With the goal to clarify some of the proposed practices we set the following example. We want to reuse the term Person. Then, we start by using the statistics provided by LOV for this term.

Table: Reuse table for term Person
Terms Occurrences Datasets Reused by Documented Naming Conventions Multilinguality
foaf:Person 2,320,027 72 307 Yes Yes No
npg:Person 0 0 0 Yes No Yes
bbccore:Person 0 0 0 No Yes Yes
schema:Person 980,153 2 44 Yes Yes No
akt:Person 3,183,315 23 5 No Yes No

The tab:reuse clearly shows that the best two candidates for reusing are foaf:Person and schema:Person. In this case, there is a significant amount of occurrences for akt:Person but it is only reused by other 5 vocabularies. Also, it does not belong to the authoritative vocabularies. In this case we should chose between our two best ranked candidates. In order to do this, we should check in the ontology that will be reused, not only the ranked values but also if (1) the term is minimally documented (i.e. the use of rdfs:label and rdfs:comment or skos:prefLabel and skos:definition) ; (2) the term follows some naming conventions (i.e. CamelNotation or other notation used consistently) and (3) the term is annotated at least in English (i.e. the use of rdfs:label "Person"@en;). In this example, the best choice to reuse is the class foaf:Person. In this specific example, it is important to note that, there exist an alignment between the classes of our two best ranks candidates. Both ontologies, FOAF and Schema.org, contain owl:equivalentClass axioms that align this term Person respectively. This means that regarding the semantic purpose of the design any of those classes can be reused. Despite of this fact, we encourage the observations of all the mentioned criteria for reuse in order to have a clean and documented design of the ontology.

Vocabulary Structure

The larger and more complex a vocabulary is, the more difficult is the development and maintenance process. In this regard, modularization is an important aspect of collaborative vocabulary development [ Suarez-Figueroa et al., 2012]. [ Poveda-Villalón, 2012] describes an ontology module as a loosely coupled and self-contained component of an ontology that keeps relationships with other ontology modules. Even though in some cases ontology modules are considered to be independent ontologies [ d’Aquin et al., 2008], from the development perspective components are not treated as independent elements.

Organizing a vocabulary in files where each file represents a module, is a way of managing modularity within the development process. Furthermore, some reports show that a module in a mid-sized vocabulary should contain between 200 and 300 lines of code [ Schlicht and Stuckenschmidt, 2006]. Since modularity depends on the overall size of the vocabulary, we see the following three possibilities how the file structure should be organized with respect to modularity.

P-S1 One file for the whole vocabulary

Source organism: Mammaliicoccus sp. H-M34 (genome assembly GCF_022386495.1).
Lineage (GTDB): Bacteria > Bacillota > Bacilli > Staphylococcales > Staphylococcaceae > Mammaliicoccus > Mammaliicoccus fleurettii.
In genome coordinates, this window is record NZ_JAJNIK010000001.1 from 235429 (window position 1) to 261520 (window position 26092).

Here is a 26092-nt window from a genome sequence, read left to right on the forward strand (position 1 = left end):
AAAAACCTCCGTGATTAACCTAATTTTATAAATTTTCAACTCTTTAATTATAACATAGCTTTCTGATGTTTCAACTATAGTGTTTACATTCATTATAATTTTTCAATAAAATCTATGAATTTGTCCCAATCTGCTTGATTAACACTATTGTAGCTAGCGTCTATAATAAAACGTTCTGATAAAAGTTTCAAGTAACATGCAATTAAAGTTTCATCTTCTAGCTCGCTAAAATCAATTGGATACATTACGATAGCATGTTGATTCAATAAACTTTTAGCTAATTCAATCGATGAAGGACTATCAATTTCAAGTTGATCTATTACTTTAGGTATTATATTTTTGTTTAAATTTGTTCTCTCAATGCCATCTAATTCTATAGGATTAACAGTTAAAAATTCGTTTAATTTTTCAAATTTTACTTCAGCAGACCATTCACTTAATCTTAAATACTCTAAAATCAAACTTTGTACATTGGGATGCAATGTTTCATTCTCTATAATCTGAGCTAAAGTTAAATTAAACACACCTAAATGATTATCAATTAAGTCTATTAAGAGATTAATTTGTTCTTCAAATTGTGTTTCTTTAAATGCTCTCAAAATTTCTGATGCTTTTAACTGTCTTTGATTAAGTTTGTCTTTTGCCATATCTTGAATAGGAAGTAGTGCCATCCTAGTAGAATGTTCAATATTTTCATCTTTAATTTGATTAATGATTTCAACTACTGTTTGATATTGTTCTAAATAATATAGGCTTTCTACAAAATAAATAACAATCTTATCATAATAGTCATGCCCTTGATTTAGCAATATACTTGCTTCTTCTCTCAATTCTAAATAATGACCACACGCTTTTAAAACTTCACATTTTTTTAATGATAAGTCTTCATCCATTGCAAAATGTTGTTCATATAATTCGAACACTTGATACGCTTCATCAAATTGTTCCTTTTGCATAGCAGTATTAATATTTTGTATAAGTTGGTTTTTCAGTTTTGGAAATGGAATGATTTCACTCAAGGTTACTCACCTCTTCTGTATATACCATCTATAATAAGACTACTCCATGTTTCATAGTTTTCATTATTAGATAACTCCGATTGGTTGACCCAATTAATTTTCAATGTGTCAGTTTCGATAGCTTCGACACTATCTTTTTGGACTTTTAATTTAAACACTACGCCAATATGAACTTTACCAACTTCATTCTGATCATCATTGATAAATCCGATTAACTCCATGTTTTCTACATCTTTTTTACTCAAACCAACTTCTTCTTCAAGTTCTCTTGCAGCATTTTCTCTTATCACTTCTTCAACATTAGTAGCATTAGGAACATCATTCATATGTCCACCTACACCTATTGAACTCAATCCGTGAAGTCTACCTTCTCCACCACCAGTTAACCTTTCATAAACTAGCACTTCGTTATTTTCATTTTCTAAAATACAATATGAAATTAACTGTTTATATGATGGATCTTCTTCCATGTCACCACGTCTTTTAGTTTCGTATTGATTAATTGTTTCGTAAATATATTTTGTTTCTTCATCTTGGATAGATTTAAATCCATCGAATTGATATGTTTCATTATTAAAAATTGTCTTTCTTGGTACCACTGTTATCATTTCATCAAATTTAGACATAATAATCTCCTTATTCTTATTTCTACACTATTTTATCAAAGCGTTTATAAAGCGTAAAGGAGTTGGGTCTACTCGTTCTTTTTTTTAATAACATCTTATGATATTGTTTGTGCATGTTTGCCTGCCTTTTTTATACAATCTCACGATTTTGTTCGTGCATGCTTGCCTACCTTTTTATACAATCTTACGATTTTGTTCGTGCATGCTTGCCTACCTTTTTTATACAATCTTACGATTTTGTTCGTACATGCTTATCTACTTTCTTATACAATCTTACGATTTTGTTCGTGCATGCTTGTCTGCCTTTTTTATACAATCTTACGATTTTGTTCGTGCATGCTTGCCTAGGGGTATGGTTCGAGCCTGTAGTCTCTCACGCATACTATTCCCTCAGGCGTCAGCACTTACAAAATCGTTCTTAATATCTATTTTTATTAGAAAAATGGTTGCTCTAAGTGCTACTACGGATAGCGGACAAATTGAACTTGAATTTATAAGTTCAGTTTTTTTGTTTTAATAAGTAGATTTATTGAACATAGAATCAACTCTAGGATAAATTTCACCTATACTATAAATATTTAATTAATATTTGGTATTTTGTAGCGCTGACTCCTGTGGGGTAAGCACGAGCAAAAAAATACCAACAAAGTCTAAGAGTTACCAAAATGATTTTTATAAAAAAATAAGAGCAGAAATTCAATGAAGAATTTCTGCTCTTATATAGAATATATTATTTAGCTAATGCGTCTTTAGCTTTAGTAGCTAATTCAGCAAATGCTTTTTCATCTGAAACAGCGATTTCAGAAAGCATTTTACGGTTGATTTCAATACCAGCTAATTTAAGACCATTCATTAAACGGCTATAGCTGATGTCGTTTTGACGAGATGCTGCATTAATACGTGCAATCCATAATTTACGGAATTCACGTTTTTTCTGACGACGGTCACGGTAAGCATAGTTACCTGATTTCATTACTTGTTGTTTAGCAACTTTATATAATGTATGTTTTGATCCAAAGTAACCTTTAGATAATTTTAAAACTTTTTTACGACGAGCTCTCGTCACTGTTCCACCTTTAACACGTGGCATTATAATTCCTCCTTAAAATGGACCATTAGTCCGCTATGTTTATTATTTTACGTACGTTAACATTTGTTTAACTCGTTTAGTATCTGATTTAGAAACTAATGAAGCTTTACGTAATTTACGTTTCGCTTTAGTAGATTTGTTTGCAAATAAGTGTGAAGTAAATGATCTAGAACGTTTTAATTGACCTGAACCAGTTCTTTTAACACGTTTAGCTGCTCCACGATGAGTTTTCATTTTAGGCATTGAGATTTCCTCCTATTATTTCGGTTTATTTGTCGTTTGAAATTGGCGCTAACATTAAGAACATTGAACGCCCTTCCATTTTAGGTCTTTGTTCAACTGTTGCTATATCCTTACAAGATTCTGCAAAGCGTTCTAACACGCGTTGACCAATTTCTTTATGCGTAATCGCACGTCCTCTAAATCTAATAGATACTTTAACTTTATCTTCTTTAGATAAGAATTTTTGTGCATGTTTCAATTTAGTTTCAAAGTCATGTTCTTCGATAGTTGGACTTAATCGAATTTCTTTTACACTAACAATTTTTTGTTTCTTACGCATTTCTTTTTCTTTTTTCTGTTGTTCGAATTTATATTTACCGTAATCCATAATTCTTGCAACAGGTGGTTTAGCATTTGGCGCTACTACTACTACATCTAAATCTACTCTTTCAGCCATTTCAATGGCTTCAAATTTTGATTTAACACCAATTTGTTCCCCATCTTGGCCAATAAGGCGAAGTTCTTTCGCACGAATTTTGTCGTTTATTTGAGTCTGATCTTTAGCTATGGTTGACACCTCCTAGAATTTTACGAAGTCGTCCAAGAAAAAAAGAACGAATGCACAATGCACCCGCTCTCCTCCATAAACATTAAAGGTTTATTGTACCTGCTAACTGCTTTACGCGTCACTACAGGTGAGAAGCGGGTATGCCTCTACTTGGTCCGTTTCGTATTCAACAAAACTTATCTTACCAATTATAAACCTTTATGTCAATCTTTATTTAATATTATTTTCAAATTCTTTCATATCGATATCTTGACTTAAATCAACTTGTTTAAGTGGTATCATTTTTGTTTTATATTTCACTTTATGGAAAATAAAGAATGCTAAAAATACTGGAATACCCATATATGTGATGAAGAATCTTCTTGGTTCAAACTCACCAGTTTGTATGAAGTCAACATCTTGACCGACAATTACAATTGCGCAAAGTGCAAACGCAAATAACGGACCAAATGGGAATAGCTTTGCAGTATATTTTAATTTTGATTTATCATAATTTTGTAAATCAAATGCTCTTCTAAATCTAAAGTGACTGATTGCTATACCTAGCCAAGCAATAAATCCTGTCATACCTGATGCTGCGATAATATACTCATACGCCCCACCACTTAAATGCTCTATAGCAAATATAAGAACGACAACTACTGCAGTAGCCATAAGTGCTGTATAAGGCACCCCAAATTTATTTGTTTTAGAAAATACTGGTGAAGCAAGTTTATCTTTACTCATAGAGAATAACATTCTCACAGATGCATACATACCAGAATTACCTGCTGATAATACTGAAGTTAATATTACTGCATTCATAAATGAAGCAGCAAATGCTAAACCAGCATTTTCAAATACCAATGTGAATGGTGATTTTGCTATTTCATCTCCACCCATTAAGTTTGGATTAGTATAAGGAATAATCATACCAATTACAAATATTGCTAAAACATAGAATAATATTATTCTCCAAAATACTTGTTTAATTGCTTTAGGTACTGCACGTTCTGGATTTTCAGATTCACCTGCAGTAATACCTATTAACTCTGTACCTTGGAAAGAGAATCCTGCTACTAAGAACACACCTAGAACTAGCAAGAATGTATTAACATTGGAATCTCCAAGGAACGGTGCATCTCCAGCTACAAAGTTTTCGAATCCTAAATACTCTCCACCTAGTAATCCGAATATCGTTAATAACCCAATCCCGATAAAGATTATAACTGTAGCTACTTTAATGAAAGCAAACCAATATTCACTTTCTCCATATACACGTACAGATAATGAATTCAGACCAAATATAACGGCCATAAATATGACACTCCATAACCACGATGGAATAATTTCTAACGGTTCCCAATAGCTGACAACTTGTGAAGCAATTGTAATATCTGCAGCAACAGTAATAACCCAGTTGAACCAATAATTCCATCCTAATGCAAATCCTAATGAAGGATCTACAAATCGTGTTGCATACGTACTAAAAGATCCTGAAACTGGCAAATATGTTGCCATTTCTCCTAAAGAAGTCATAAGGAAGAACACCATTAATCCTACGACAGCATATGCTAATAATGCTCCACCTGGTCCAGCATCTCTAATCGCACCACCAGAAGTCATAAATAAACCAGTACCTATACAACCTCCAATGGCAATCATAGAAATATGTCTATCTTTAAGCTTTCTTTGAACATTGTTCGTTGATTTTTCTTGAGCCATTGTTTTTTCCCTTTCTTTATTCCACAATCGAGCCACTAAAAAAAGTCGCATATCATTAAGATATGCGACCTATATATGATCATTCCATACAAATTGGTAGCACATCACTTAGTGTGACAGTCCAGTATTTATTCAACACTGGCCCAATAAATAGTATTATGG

When the vocabulary is small (e.g. contains less than 300 lines of code) and represents a domain which cannot be divided in sub domains, it should be saved within one single file. If the number of contributors is relatively small and the domain of the vocabulary is very focused, organizing it into one single file might be possible, even if it exceeds 300 lines of code. However, if the comprehensibility is exacerbated, splitting it into different files should be considered (P-S2).

P-S2 Multiple files

If the vocabulary contains more then 300 lines of code or if it covers a more complex domain, it should be organized into different subdomains. When the subdomains themselves are small enough they should be represented by different files within the parent folder. In this case, domain experts can contribute independently by modifying modules according to their field of expertise.

P-S3 Multiple files and folders

In case of very large vocabularies comprising complex domains, splitting the whole vocabulary into files is not sufficient, as it would lead to a large amount of files within a single folder. Therefore, the subdomains should be represented by folders if they are large enough to be split into different components represented by different files. In this case, the folder and file structure should reflect the complex hierarchy of the overall domain.

P-S4 Separation of TBox and ABox

Ontologies comprise a terminological part (TBox) and the individuals (ABox). Even though vocabularies are more about the terminological parts, they can also contain individuals. However, authoritative vocabularies reveal that in most cases the number of individuals is quite small. For the sake of completeness, it is worth mentioning that due to ambiguity of the term vocabulary, in some cases the ABox can grow and even exceed the size of the TBox significantly. In this case, it should be considered to split the whole vocabulary into different files according to the TBox and the ABox. This will increase the performance of reasoning process [ Sirin et al., 2006].

Naming Conventions

Following naming conventions has a high impact in vocabulary development [ Schober et al., 2012]. They provide guidance to the collaborators about the use of specific styles for naming elements. Naming conventions help to avoid lexical inaccuracies and increase the robustness and exportability, specifically in cases when vocabularies should be interlinked and aligned with each other [ Schober et al., 2009]. The utilization of meaningful names increases the robustness of context-based text mining for automatic term recognition and ease the manual and automated integration of terminological artifacts (i.e. comparison, checking, alignment and mapping) [ Svátek and Šváb-Zamazal, 2010, Schober et al., 2012].